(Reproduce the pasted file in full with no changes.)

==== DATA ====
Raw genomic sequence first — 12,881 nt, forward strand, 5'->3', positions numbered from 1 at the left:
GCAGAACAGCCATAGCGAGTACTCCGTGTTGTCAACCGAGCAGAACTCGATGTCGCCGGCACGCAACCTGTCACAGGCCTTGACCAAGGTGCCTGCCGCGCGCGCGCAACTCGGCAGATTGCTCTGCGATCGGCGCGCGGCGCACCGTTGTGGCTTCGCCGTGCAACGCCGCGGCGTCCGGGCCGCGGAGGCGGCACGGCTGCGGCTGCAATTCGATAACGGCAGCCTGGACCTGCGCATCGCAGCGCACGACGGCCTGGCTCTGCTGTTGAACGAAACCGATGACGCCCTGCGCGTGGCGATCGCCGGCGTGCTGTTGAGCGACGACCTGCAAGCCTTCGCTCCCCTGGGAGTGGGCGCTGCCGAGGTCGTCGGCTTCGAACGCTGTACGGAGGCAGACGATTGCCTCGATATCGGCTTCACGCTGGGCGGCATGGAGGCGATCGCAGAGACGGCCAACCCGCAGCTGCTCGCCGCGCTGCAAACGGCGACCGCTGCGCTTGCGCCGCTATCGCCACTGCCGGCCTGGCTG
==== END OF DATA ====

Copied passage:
Raw genomic sequence first — 12,881 nt, forward strand, 5'->3', positions numbered from 1 at the left:
GCAGAACAGCCATAGCGAGTACTCCGTGTTGTCAACCGAGCAGAACTCGATGTCGCCGGCACGCAACCTGTCACAGGCCTTGACCAAGGTGCCTGCCGCGCGCGCGCAACTCGGCAGATTGCTCTGCGATCGGCGCGCGGCGCACCGTTGTGGCTTCGCCGTGCAACGCCGCGGCGTCCGGGCCGCGGAGGCGGCACGGCTGCGGCTGCAATTCGATAACGGCAGCCTGGACCTGCGCATCGCAGCGCACGACGGCCTGGCTCTGCTGTTGAACGAAACCGATGACGCCCTGCGCGTGGCGATCGCCGGCGTGCTGTTGAGCGACGACCTGCAAGCCTTCGCTCCCCTGGGAGTGGGCGCTGCCGAGGTCGTCGGCTTCGAACGCTGTACGGAGGCAGACGATTGCCTCGATATCGGCTTCACGCTGGGCGGCATGGAGGCGATCGCAGAGACGGCCAACCCGCAGCTGCTCGCCGCGCTGCAAACGGCGACCGCTGCGCTTGCGCCGCTATCGCCACTGCCGGCCTGGCTG